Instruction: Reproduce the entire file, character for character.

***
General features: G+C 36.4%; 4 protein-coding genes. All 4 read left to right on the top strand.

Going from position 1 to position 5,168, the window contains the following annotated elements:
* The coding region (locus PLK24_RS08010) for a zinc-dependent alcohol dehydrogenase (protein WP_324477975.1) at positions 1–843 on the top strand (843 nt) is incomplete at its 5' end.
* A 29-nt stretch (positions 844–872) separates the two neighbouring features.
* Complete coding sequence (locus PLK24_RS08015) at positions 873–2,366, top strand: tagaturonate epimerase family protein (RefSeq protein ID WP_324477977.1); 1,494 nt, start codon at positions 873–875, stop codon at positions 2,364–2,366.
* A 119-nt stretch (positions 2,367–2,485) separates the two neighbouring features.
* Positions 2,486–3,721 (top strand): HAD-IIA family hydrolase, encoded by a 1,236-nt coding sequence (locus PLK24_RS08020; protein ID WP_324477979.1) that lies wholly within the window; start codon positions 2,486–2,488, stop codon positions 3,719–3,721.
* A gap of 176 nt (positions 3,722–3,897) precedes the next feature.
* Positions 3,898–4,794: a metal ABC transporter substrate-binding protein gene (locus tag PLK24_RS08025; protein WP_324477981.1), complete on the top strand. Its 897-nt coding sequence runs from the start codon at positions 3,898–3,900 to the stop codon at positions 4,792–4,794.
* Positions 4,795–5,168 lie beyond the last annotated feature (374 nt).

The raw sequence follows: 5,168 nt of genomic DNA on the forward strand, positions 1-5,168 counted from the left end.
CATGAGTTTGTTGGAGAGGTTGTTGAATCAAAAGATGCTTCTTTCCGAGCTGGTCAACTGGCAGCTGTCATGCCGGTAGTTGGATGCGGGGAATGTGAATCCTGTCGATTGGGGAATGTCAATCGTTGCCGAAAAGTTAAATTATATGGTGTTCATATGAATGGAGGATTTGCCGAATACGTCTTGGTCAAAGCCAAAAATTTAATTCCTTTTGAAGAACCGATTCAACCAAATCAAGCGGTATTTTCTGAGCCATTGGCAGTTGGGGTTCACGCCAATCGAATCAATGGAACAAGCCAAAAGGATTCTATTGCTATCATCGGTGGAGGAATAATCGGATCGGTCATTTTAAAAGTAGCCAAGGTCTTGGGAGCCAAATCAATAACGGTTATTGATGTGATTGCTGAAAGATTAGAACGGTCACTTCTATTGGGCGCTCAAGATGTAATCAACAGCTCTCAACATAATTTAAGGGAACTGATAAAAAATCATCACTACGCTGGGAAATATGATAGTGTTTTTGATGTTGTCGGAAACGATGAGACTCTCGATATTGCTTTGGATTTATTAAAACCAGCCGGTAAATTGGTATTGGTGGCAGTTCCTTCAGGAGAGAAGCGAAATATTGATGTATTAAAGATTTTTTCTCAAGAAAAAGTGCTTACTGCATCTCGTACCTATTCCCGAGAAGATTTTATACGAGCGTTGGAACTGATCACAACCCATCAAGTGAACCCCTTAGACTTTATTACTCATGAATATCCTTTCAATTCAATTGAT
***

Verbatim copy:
General features: G+C 36.4%; 4 protein-coding genes. All 4 read left to right on the top strand.

Going from position 1 to position 5,168, the window contains the following annotated elements:
* The coding region (locus PLK24_RS08010) for a zinc-dependent alcohol dehydrogenase (protein WP_324477975.1) at positions 1–843 on the top strand (843 nt) is incomplete at its 5' end.
* A 29-nt stretch (positions 844–872) separates the two neighbouring features.
* Complete coding sequence (locus PLK24_RS08015) at positions 873–2,366, top strand: tagaturonate epimerase family protein (RefSeq protein ID WP_324477977.1); 1,494 nt, start codon at positions 873–875, stop codon at positions 2,364–2,366.
* A 119-nt stretch (positions 2,367–2,485) separates the two neighbouring features.
* Positions 2,486–3,721 (top strand): HAD-IIA family hydrolase, encoded by a 1,236-nt coding sequence (locus PLK24_RS08020; protein ID WP_324477979.1) that lies wholly within the window; start codon positions 2,486–2,488, stop codon positions 3,719–3,721.
* A gap of 176 nt (positions 3,722–3,897) precedes the next feature.
* Positions 3,898–4,794: a metal ABC transporter substrate-binding protein gene (locus tag PLK24_RS08025; protein WP_324477981.1), complete on the top strand. Its 897-nt coding sequence runs from the start codon at positions 3,898–3,900 to the stop codon at positions 4,792–4,794.
* Positions 4,795–5,168 lie beyond the last annotated feature (374 nt).

The raw sequence follows: 5,168 nt of genomic DNA on the forward strand, positions 1-5,168 counted from the left end.
CATGAGTTTGTTGGAGAGGTTGTTGAATCAAAAGATGCTTCTTTCCGAGCTGGTCAACTGGCAGCTGTCATGCCGGTAGTTGGATGCGGGGAATGTGAATCCTGTCGATTGGGGAATGTCAATCGTTGCCGAAAAGTTAAATTATATGGTGTTCATATGAATGGAGGATTTGCCGAATACGTCTTGGTCAAAGCCAAAAATTTAATTCCTTTTGAAGAACCGATTCAACCAAATCAAGCGGTATTTTCTGAGCCATTGGCAGTTGGGGTTCACGCCAATCGAATCAATGGAACAAGCCAAAAGGATTCTATTGCTATCATCGGTGGAGGAATAATCGGATCGGTCATTTTAAAAGTAGCCAAGGTCTTGGGAGCCAAATCAATAACGGTTATTGATGTGATTGCTGAAAGATTAGAACGGTCACTTCTATTGGGCGCTCAAGATGTAATCAACAGCTCTCAACATAATTTAAGGGAACTGATAAAAAATCATCACTACGCTGGGAAATATGATAGTGTTTTTGATGTTGTCGGAAACGATGAGACTCTCGATATTGCTTTGGATTTATTAAAACCAGCCGGTAAATTGGTATTGGTGGCAGTTCCTTCAGGAGAGAAGCGAAATATTGATGTATTAAAGATTTTTTCTCAAGAAAAAGTGCTTACTGCATCTCGTACCTATTCCCGAGAAGATTTTATACGAGCGTTGGAACTGATCACAACCCATCAAGTGAACCCCTTAGACTTTATTACTCATGAATATCCTTTCAATTCAATTGAT